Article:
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About cdarza

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  1. I too didn't want to post negative comments but yeah, i have to agree the design is not too appealing - to me anyways. Look forward to AJ trying a different style Simplicity always works best.
  2. LOL Crude, but what a perfect example - Well done !
  3. Not much to say except RIP to the Pilot and Passenger and condolences to the families. Always a heavy heart to hear of a fellow aviator pass in this manner.
  4. Where can we order new trim ?
  5. I think the second you initiate the "left one ball" skid you would would guarantee yourself fuel from the right tank. Your left tank will for sure be showing Zero fuel. Taking from Rogers estimate, fly perhaps 30 mins to 1 hour with the ball to the left - then fly coordinated. You should now have roughly 5 gallons more on the left tank. I would like to try this out myself on my next joy ride flight just to see how much actually transfers in a given period of time. This wont be a concrete number obviously but just estimate. I was concerned before on a flight where my left tank got down to 2 gallons (est sight tube) and way above 10 gallons on the right. When i initiated the full ball to the left, that 2 gallons on the site tube 'disappears' from the sight tube which was at the time a concern as i didnt quite understand the fuel system. But now i feel comfortable knowing that the right tank is supplying the fuel to the engine and at the same time transferring fuel to the left tank to join the 2 gallons sitting on the outboard side of the left tank. Phew did i get the correct? lol
  6. Mr Buckaroo - be careful with the float plane ride - You might get addicted and end up spending lot of $$$ for floats on the CT haha. Im a CTSW but if i had the CTLS, i would have added floats long time ago.
  7. If you had a estimated 5 gallons on the Left Tank and 15 gallons on the right tank; How long of flying with 'half ball' to the left do you think it would take to transfer 5 gallons of fuel from right to left tank. How long would it take with 'full ball' to the left ?
  8. Thanks for that link- I forgot about this and thus this answers part of my question.
  9. Whilst on this topic - Lets say the tanks are 10 gallons each side (total 20) You make a steep left banking turn. The left tank fuel is now going to the most outboard part of the tank yes...? ok.. So, what happens when the left tank fuel pick up tube is not picking up any fuel ? Is it sucking in air ? In this example, the right tank would be supplying the fuel but my curiosity is how does the left tank affect the fuel lines IF it is sucking in air instead of fuel.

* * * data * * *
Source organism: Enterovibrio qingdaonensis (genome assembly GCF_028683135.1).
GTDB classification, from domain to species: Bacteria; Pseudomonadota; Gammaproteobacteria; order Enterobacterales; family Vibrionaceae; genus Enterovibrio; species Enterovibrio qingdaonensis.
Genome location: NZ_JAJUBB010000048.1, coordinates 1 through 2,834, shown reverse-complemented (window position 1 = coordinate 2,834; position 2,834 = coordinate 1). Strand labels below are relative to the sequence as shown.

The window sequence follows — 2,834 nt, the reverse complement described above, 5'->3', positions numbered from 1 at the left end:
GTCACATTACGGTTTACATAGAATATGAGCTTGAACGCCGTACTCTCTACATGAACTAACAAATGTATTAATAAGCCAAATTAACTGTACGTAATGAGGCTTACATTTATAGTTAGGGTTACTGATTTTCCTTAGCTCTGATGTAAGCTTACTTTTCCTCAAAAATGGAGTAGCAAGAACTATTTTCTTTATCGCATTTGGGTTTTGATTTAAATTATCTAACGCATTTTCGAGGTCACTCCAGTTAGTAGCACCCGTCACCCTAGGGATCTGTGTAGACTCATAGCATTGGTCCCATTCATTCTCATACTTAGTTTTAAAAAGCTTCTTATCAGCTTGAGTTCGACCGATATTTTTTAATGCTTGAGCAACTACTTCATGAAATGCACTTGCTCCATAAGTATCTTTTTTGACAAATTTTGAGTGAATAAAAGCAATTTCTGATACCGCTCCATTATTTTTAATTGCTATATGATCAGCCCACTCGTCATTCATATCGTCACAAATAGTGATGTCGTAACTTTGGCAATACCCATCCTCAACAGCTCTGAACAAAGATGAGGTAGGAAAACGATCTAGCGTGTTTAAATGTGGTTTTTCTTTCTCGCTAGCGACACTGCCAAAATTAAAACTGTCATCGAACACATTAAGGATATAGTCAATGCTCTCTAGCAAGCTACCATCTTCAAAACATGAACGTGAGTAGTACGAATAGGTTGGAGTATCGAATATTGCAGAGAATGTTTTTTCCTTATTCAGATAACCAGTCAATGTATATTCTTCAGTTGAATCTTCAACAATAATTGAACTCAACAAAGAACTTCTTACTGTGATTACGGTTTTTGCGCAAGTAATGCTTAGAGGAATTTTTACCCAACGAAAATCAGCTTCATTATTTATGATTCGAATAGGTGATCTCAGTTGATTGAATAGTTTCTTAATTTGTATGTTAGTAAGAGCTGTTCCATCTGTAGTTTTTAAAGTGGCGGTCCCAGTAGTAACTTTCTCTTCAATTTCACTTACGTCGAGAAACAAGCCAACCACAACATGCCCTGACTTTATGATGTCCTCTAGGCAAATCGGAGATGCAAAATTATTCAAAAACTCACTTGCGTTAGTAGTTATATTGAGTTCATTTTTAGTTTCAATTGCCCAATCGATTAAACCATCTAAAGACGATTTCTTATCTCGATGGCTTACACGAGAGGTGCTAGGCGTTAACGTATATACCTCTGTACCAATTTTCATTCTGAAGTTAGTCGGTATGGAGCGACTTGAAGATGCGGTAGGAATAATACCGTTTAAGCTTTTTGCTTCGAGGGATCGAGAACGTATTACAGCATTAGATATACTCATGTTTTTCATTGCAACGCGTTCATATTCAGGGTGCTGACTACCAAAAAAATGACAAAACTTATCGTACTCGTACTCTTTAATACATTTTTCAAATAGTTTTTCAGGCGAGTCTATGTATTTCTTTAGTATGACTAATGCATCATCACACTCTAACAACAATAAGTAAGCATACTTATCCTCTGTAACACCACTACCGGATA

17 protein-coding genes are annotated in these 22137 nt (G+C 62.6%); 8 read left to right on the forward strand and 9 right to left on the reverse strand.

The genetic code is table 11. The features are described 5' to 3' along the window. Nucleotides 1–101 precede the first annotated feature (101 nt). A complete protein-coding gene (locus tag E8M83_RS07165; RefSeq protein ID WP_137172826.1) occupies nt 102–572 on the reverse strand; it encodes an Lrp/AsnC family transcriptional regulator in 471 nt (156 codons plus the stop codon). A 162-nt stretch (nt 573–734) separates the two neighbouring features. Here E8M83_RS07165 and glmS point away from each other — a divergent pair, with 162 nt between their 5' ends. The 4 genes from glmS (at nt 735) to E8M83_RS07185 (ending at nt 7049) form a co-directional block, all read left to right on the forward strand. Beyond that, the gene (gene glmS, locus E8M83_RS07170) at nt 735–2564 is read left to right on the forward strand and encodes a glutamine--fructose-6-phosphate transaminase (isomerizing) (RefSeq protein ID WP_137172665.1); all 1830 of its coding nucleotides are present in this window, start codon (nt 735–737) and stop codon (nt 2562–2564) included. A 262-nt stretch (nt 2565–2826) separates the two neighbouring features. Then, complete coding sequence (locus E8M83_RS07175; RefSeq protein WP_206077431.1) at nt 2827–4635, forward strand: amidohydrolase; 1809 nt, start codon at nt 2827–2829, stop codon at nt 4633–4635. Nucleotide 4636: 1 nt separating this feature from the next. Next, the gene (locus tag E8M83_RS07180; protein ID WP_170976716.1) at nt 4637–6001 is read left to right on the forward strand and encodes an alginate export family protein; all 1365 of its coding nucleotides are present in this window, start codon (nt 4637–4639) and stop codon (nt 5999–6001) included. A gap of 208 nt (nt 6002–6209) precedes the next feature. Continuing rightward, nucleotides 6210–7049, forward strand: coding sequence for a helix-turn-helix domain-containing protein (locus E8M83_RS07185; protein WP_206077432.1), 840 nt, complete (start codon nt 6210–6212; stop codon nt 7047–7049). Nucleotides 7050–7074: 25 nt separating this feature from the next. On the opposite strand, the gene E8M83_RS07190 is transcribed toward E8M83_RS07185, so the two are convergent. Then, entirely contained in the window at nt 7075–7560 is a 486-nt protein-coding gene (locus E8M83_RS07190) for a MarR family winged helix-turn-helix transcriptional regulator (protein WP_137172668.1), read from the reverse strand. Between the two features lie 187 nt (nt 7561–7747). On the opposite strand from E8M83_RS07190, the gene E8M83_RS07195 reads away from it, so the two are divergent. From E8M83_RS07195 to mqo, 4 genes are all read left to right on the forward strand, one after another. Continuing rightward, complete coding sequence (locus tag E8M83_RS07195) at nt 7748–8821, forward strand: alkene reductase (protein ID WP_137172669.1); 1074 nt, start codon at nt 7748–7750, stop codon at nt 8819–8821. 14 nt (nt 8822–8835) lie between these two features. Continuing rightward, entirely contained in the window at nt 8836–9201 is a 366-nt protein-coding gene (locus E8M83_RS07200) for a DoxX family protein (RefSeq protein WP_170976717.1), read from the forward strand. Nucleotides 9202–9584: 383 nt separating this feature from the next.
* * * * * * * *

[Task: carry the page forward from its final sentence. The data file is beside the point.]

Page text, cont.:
10. I was not there so this is only a possibility as others have mentioned: IF you were flying uncoordinated when you returned level after that turn, the 9 gallons would have been forced outwards and thus given you a zero reading and/or no fuel. Once coordinated flight (or on the ground) that fuel will return inboard of the tanks where it should be. Just for the fun of it, for my benefit and yours, i have attached a rather crude video i made demonstrating where that fuel goes in uncoordinated flight.
  11. This picture is taken from a Ctsw 2006 fuel tank. Inboard facing outboard. Behind that wall is the outboard part of the tank where the refuel cap is located. If my info is correct, those 6 holes are the 'baffles' (and yes, this is a very dirty tank)
  12. For the CTSW, On page 142 (Maintenance Manual Rev 7) you will see the diagram that shows the fuel intake from the tanks
  13. Movie seems to be downloading. (relatively big file though) Might i suggest uploading it to You Tube and attaching a link here.
  14. Oh gosh. Glad you got yourself on the ground safe. I will add FYI - there was a aircraft (not CTSW) but running a 912 that had an engine out here last week. Was lucky to get on the ground safe and no damage. Turned out to be a clogged fuel filter.